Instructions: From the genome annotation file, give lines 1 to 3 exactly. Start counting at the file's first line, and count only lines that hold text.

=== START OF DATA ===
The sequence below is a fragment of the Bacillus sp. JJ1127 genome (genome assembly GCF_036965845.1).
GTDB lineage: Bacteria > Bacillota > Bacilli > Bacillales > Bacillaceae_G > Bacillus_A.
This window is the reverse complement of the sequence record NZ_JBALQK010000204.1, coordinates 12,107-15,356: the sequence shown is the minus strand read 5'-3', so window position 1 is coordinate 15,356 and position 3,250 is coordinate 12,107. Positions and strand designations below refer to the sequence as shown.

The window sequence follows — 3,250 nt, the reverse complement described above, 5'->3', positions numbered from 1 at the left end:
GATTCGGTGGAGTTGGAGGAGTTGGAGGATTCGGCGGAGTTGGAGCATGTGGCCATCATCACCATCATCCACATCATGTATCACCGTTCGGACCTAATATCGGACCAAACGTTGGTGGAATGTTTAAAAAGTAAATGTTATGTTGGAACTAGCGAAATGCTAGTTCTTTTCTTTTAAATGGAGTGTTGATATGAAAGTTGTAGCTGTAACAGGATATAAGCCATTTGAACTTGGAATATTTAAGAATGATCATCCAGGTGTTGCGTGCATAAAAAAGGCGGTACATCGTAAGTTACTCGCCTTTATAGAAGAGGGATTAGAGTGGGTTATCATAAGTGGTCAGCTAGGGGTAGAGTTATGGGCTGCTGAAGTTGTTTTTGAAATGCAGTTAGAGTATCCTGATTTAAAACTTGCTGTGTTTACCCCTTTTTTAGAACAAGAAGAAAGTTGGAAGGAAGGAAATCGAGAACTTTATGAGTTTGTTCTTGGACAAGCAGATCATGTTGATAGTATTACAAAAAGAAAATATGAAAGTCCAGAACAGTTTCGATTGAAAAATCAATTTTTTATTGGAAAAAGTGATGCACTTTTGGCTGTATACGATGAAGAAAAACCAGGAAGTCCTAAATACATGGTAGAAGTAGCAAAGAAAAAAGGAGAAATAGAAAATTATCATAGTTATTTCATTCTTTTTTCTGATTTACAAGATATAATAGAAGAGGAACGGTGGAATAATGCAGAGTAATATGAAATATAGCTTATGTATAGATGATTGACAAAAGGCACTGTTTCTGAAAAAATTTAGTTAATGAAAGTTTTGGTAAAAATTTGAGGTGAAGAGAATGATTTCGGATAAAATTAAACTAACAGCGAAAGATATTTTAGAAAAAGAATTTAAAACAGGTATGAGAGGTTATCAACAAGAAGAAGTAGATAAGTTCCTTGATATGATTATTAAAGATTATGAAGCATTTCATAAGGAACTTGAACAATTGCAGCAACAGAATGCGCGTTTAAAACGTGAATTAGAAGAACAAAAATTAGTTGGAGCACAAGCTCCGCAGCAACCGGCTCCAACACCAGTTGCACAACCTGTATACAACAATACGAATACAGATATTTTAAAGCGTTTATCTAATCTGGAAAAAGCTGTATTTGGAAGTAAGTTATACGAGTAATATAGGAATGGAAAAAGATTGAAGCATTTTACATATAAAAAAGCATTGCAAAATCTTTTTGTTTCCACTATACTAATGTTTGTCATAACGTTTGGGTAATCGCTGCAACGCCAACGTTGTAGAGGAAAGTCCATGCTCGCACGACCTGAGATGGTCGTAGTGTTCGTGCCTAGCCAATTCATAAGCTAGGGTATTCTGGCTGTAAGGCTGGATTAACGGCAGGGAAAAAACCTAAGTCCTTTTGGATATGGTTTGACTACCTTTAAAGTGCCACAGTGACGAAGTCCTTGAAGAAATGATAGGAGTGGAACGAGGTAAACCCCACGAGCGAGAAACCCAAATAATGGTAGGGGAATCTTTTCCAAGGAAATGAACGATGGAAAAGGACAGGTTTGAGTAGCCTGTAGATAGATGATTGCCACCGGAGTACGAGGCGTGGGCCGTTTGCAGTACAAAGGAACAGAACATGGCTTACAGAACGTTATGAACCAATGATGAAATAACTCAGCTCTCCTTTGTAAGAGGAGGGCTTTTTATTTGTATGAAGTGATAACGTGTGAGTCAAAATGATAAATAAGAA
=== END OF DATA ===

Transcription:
The sequence below is a fragment of the Bacillus sp. JJ1127 genome (genome assembly GCF_036965845.1).
GTDB lineage: Bacteria > Bacillota > Bacilli > Bacillales > Bacillaceae_G > Bacillus_A.
This window is the reverse complement of the sequence record NZ_JBALQK010000204.1, coordinates 12,107-15,356: the sequence shown is the minus strand read 5'-3', so window position 1 is coordinate 15,356 and position 3,250 is coordinate 12,107. Positions and strand designations below refer to the sequence as shown.